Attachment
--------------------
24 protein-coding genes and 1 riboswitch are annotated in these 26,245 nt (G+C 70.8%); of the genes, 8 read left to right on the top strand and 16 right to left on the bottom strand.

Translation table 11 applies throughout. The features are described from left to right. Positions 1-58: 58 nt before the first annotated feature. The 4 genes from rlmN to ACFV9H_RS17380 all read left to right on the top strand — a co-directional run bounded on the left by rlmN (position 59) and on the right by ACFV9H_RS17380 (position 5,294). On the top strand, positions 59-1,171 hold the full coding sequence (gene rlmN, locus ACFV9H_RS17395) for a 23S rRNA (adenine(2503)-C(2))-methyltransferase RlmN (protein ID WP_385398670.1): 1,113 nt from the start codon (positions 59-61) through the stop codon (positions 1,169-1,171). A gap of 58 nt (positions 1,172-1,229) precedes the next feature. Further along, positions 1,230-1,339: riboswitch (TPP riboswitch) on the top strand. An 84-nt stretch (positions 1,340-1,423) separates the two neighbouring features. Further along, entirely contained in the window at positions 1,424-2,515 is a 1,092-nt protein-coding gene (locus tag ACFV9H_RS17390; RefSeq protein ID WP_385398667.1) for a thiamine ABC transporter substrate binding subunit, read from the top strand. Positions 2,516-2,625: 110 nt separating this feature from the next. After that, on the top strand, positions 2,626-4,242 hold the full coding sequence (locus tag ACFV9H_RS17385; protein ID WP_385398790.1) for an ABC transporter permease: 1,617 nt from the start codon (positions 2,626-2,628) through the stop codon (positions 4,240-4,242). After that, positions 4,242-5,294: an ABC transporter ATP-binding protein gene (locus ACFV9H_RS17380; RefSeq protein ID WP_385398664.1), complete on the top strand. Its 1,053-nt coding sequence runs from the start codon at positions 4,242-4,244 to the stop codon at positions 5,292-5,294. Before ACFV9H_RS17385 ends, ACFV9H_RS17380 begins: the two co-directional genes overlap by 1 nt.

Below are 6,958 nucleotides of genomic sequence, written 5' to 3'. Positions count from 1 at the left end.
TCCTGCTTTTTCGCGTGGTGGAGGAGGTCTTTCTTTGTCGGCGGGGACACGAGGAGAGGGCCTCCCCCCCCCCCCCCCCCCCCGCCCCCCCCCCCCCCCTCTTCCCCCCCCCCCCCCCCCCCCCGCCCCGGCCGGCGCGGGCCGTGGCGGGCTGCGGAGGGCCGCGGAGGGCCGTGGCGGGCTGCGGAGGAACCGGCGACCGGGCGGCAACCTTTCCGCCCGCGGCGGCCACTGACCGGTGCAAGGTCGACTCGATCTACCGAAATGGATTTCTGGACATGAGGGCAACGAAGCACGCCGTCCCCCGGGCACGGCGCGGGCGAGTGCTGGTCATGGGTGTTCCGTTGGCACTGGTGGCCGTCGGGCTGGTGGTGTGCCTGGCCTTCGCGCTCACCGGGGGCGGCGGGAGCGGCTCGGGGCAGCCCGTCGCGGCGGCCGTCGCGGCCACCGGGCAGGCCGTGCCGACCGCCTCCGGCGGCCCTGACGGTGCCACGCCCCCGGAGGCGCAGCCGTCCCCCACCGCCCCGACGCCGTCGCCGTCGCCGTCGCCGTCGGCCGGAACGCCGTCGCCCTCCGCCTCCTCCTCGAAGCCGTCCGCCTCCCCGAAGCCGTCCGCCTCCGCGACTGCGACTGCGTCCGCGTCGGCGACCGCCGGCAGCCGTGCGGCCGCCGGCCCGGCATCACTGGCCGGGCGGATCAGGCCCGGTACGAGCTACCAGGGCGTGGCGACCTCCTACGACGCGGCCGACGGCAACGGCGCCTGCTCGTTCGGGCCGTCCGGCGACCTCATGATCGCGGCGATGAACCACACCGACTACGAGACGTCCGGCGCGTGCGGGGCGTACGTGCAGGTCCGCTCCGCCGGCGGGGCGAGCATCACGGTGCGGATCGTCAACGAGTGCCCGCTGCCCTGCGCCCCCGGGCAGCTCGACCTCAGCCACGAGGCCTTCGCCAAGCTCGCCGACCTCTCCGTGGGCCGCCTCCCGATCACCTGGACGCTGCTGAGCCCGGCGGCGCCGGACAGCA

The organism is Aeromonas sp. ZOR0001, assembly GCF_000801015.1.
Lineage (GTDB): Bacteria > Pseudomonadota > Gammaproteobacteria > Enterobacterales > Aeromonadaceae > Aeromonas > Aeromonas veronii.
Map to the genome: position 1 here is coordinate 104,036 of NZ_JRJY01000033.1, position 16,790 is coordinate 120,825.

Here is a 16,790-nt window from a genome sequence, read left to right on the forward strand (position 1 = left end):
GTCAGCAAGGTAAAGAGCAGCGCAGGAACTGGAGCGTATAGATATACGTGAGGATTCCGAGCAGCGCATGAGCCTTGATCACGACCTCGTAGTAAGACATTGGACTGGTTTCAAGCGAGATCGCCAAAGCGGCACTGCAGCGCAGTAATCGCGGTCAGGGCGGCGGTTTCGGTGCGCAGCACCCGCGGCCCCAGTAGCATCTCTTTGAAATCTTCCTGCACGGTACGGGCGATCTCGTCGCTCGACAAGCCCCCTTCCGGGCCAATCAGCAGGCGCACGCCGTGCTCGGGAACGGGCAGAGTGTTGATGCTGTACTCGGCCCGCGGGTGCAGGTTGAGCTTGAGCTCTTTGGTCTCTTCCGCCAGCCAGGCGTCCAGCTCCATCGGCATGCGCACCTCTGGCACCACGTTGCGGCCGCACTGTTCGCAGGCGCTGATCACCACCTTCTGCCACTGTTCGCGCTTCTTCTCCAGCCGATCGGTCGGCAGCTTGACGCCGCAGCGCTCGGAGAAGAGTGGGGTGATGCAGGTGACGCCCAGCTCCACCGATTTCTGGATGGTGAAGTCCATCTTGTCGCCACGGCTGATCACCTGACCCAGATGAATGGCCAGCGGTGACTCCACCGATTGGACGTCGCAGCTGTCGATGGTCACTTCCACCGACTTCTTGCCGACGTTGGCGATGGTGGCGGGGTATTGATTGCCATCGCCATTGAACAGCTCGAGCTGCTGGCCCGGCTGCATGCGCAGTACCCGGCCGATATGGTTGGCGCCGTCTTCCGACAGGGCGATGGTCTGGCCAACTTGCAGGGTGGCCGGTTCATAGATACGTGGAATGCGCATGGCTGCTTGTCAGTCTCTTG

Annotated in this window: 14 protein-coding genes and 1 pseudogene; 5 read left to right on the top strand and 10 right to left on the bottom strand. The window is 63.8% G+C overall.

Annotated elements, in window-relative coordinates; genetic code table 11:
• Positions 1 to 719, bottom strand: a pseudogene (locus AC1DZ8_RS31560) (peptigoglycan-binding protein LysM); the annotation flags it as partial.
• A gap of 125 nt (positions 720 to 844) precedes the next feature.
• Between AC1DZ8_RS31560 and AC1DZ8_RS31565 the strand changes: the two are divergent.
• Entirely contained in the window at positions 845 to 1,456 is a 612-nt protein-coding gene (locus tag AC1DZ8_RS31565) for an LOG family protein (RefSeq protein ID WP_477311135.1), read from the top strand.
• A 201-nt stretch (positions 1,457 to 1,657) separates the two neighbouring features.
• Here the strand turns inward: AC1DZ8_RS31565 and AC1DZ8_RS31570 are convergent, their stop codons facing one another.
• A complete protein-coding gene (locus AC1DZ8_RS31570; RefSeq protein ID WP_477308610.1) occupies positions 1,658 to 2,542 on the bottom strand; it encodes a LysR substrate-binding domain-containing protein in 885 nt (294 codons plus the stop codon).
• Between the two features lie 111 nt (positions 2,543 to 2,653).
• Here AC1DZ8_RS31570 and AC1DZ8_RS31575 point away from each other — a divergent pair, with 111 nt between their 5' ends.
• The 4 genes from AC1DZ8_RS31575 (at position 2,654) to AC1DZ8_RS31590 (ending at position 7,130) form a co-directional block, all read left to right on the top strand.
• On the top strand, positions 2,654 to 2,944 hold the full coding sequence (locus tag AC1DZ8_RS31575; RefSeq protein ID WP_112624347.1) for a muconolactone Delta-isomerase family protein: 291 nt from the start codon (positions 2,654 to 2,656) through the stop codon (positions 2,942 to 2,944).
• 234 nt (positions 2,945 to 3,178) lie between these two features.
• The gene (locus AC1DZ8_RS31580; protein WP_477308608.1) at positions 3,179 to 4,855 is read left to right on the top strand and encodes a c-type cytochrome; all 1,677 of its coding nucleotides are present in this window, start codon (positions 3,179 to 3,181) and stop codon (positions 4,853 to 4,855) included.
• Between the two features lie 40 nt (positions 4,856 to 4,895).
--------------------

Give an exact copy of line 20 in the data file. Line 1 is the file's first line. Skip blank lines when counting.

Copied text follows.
• Here AC1DZ8_RS31570 and AC1DZ8_RS31575 point away from each other — a divergent pair, with 111 nt between their 5' ends.